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I just noticed the similar thread in the "Comosting around the world" forum. I am intrigued that you've got thermophilic activity in your fresh sawdust pile, Joe! Hmmm, that seems to rule out the "not enough green matter" option if it's capable of heating on it's own!

Author: Joe
Friday, August 09, 2002 - 9:52 am
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The sawdust I had that heated up was freshly cut from oak logs. It was, essentially, ground up oak trees with all of the associated sap. Thermophilic organisms love this stuff (ground up plants). Dried sawdust or aged sawdust will need nitrogen and moisture added.

Are you including your kitchen material in your compost? How are you checking the temperature? What kind of sawdust is it (tree species)? I have, on occasion, had compost that was reluctant to heat up, which I could not understand. I collected it anyway and eventually it developed heat. The reluctance to heat may have been due to too dry a pile, certain type of sawdust (resistant to degradation), insufficient additives (green material, food scraps, etc.), lack of oxygen, etc.

Author: Amy-Sunshine
Sunday, August 11, 2002 - 12:55 am
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I think that between adding soil as a cover material, and the soil that was on the roots of some grass that I composted, there may have been too much innert material (soil) layered in the mix. Also, possibly too little green matter. I've been adding weeds, and now grass clippings, but not all of my kitchen scraps, as I want to have some compost for next spring.

The top of the pile is finally starting to heat up. I didn't take a temperature reading, but it was noticably warm when I inspected it today. Yay, finally!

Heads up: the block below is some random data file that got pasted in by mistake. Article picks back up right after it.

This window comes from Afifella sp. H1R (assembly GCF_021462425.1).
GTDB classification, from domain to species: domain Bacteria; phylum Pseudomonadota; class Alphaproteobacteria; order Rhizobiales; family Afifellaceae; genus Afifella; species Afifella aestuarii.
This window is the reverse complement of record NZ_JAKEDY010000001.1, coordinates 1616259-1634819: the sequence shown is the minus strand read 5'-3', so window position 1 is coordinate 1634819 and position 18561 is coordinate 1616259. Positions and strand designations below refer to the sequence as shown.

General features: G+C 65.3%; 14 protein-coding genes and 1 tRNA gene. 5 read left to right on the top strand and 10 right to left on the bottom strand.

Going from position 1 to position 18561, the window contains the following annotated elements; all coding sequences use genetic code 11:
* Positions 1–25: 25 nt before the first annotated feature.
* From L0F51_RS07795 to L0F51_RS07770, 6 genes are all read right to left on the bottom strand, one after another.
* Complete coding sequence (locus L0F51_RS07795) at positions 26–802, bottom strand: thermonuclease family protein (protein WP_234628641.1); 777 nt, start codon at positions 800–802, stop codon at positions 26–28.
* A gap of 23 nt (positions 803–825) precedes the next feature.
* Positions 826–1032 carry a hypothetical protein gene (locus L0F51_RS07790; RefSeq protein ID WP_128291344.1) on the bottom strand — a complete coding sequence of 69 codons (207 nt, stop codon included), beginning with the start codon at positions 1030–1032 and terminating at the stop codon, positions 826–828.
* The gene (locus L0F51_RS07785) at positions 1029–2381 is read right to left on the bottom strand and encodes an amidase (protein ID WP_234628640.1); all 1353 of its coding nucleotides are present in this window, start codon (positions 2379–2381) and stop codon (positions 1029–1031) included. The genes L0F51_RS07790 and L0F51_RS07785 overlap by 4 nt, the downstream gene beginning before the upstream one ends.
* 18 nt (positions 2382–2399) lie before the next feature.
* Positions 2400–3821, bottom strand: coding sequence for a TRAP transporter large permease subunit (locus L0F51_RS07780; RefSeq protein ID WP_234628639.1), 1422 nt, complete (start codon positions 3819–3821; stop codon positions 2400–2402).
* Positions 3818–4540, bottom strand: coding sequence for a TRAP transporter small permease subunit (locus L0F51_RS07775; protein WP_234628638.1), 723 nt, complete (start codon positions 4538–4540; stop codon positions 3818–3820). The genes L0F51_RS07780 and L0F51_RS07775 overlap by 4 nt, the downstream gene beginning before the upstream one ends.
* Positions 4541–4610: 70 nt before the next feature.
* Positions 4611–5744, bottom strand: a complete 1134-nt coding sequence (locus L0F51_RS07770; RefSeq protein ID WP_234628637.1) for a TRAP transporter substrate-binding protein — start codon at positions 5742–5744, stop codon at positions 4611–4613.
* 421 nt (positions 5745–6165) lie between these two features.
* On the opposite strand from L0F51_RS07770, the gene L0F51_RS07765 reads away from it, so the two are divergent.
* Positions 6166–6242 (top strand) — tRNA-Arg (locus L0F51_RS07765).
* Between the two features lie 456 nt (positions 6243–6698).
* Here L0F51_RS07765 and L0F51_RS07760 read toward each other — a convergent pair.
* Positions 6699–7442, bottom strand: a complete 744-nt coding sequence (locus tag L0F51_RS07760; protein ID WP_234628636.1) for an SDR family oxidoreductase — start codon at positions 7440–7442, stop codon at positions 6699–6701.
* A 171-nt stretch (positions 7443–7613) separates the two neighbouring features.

I seperated the hot stuff out into a new bin, and I'm starting from there. I've piled lots of good stuff on it, to keep the thermophilic process going. The old pile will just have to age for a couple years, and go into a flower bed...

Author: jrt
Saturday, April 19, 2003 - 9:53 pm
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Joe,

How much mass do you have to have before the pile will heat up??

I have a 4x4 bin with about 1-2 feet of material...

In your book you talk about a compost thermometer... I have never heard of it before... where would I get one?

thx!
jrt

Author: admin
Sunday, April 20, 2003 - 12:32 pm
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How do you know if the pile is heating up or not if you don't have a thermometer?

You can get one from reotemp.com

https://reotemp.com/BackyardCompostingPage.html

Author: jrt
Sunday, April 20, 2003 - 1:06 pm
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Joe,

wasn't sure what other category to place the question. (guess I could have created a new conversation.)

So the answer is Im not sure it isn't heating up but I also didn't think I needed the thermometer immediately based on previous answers that you have given. (i.e. not able to compost in a bucket as there is not enough mass... etc.)

so I was curious as to when I needed to get the thermometer to see how the pile is doing.
I'd guess from your answer that there is enough mass in my pile and should get a thermometer soon...

By the way, I found your book fascinating and hope that I am able to get the same results for myself...

Thx!

jrt

Author: jrt
Friday, May 02, 2003 - 10:42 am
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Joe,